Rehmah Kasule is the Founder of CEDA International in Uganda and USA, and a Senior Fellow of Harvard Advanced Leadership Initiative. She is a civil society champion, social innovator, and a prolific serial entrepreneur who started her first business, Century Marketing, at 26 years. In 2007, she shifted from building brands to shifting mind-sets and founded a non-profit organization that is purposefully building a generation of ethical and values-based leaders and entrepreneurs who are economically independent, socially responsible, and politically active. Her work is a catalyst in re-framing people’s thinking to get the agency to take charge of their lives and confidently lead change in their communities. Rehmah has skilled, mentored, and empowered 168,000+ youth and women leaders and entrepreneurs across Africa, including refugee camps, rural and slum areas. Her work was recognized by President Barack Obama in 2010 and has won several international awards, including Fortune/Goldman Sachs Global Women Leaders Award in 2014 and the Islamic Development Bank Women in Peace and Development Prize. Rehmah is a Let Girls Learn Global Ambassador and was named one of the Most Influential African Women in government and civil society in 2016. Amanda Ellis, an International Gender Specialist, described Rehmah as “an African Light House,” guiding the future generation.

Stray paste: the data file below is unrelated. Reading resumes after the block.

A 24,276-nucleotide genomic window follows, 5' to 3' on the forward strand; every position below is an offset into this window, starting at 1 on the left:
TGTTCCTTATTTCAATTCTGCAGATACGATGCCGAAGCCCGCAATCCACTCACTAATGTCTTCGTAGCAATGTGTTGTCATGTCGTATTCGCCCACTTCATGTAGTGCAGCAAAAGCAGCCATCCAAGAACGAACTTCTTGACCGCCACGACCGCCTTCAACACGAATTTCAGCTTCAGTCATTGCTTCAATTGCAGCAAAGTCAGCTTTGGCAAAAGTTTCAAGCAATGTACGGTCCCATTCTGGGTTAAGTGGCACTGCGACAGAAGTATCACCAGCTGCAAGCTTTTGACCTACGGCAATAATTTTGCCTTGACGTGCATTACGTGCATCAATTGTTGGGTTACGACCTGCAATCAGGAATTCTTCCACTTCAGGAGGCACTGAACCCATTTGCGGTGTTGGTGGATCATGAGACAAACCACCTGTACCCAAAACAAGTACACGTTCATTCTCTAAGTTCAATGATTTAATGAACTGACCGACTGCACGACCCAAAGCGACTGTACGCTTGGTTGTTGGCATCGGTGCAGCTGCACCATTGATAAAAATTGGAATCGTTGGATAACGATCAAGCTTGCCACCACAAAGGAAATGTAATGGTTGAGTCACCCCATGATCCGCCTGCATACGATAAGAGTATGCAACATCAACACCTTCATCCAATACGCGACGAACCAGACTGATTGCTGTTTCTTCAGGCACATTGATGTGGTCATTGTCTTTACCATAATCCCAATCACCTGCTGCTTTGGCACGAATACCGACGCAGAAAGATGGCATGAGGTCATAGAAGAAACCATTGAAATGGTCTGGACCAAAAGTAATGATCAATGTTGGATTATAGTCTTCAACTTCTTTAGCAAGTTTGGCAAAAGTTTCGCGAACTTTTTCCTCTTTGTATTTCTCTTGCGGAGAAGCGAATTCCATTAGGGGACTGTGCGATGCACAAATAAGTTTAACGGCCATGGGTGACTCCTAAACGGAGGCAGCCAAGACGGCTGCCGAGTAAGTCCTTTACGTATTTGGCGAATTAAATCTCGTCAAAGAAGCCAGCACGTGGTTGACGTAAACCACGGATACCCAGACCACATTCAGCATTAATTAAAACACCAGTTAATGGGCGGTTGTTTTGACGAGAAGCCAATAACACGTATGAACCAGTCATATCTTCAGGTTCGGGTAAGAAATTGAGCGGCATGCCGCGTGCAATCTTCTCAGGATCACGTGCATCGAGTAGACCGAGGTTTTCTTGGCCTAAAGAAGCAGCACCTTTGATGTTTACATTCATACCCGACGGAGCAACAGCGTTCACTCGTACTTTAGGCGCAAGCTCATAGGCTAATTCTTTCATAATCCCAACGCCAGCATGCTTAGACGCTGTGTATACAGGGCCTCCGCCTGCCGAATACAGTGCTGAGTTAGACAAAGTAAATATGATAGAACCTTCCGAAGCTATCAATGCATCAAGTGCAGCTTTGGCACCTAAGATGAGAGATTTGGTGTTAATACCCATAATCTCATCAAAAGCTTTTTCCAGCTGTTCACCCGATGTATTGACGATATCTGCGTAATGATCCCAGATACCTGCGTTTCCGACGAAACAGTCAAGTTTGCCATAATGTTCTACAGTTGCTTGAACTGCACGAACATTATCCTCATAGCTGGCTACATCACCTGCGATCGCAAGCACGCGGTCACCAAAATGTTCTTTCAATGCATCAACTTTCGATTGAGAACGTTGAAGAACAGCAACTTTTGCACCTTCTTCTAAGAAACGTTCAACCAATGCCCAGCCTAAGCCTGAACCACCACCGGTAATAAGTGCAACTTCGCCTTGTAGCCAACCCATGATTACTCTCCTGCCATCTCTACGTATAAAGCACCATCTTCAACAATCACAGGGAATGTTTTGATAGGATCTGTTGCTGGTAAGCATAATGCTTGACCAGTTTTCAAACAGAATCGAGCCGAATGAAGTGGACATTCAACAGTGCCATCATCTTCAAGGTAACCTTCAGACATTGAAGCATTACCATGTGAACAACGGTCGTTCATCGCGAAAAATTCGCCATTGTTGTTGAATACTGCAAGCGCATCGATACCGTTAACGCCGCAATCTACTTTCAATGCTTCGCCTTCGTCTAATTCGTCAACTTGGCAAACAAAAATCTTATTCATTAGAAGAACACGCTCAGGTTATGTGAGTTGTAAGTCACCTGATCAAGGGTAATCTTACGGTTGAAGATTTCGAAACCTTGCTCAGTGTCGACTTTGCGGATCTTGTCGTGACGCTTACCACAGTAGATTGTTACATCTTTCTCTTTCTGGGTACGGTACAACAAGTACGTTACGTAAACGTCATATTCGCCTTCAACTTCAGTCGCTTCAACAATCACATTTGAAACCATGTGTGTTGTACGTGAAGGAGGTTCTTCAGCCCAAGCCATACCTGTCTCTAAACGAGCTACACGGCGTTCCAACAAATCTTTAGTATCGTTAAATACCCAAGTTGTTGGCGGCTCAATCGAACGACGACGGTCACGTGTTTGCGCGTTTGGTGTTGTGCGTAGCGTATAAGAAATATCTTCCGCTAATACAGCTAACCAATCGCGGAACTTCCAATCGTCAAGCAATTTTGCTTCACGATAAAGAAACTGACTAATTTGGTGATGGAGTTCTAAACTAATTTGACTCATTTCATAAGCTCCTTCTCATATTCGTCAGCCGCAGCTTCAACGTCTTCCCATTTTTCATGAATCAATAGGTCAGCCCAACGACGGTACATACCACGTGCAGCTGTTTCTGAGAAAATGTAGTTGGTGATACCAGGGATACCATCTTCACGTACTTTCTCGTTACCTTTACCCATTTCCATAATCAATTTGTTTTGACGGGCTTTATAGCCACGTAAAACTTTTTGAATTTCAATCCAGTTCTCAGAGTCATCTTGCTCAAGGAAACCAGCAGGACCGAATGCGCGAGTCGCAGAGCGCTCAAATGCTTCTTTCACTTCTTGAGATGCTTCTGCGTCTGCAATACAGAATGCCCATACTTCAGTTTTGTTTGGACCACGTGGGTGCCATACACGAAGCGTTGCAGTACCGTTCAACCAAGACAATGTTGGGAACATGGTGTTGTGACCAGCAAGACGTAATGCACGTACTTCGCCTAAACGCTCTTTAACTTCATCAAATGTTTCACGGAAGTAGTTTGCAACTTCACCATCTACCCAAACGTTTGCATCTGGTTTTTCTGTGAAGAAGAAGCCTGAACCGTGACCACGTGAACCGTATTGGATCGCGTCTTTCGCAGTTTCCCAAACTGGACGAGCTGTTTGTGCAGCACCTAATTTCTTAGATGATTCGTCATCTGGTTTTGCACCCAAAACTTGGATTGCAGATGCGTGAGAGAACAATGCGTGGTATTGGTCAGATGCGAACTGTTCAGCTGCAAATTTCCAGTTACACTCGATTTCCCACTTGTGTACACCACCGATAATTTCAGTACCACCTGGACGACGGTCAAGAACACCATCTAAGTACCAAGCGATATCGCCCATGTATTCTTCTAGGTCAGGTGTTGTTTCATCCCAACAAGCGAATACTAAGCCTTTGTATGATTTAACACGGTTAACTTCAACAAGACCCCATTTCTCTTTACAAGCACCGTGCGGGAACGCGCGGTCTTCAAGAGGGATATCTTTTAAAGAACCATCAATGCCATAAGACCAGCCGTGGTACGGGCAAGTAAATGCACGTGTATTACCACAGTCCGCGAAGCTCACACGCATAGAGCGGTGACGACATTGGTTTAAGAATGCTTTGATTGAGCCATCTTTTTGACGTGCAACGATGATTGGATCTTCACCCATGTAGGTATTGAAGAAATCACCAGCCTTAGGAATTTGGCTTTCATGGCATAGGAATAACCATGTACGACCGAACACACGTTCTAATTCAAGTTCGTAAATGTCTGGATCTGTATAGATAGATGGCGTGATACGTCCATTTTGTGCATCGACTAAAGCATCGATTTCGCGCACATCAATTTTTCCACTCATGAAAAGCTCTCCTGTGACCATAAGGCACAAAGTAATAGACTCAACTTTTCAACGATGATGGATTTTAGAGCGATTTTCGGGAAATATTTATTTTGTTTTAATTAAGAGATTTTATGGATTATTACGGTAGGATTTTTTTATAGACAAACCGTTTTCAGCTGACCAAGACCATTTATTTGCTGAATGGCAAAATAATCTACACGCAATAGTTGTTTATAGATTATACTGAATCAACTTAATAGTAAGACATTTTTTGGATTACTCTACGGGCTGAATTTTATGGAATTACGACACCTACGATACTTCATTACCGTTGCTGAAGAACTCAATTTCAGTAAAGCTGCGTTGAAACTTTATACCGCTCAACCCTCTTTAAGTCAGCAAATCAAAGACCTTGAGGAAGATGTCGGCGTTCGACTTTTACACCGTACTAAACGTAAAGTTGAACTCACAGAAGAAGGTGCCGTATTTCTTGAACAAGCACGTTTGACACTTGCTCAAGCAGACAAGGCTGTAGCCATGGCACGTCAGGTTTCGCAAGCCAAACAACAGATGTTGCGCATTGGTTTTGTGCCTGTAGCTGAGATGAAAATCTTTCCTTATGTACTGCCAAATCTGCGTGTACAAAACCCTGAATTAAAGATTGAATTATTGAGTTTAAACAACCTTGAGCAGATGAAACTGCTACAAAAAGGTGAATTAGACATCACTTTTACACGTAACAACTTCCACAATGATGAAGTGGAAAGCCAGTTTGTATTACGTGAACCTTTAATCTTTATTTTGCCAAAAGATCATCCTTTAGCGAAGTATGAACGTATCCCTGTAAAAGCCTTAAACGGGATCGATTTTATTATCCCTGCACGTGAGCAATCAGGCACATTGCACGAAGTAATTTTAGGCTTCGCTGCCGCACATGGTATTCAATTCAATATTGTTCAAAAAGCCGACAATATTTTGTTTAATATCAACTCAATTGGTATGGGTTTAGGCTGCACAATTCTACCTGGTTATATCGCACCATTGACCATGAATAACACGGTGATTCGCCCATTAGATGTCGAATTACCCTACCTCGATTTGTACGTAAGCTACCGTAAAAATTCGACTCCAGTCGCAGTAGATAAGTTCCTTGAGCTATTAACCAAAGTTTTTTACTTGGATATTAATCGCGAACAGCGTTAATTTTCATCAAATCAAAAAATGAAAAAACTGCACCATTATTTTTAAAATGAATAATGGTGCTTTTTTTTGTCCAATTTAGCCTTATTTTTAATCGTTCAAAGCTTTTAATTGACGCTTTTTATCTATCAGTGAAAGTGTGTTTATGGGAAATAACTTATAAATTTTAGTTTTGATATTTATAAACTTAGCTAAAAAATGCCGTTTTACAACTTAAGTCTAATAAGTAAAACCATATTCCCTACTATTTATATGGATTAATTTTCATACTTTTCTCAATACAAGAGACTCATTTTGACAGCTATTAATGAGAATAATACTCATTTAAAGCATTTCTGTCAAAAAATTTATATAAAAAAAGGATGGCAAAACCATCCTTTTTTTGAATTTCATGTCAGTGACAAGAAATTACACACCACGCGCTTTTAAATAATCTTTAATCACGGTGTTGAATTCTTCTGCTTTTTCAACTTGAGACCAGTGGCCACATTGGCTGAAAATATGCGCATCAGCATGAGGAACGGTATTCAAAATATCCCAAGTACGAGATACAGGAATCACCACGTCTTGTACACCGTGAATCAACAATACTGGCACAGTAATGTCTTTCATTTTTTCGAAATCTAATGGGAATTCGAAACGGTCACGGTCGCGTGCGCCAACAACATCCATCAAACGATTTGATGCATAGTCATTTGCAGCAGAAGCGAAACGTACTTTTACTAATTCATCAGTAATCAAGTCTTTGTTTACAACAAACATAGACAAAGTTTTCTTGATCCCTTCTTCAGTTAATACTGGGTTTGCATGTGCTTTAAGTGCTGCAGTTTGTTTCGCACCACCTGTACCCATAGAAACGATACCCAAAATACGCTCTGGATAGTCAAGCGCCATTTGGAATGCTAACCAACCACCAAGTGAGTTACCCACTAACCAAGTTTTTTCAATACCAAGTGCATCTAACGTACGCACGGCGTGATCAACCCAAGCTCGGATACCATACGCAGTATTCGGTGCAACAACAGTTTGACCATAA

Rehmah is passionate about gender equality, inclusive development, racial justice, diversity, social inclusion, and connectedness. With a 25-year solid track record as a gender and youth empowerment expert, she has mobilized cross-sector strategic partnerships with private, public, civil society, and international organizations. Rehmah has successfully designed and led large-scale impact and innovative projects for girls’ education, peacebuilding, women leadership, youth workforce development, and small and medium enterprises management. She has delivered private sector development, strategic planning, policy, and gender mainstreaming consultancy for the United Nations, African Development Bank, International Trade Centre, and European Investment Bank.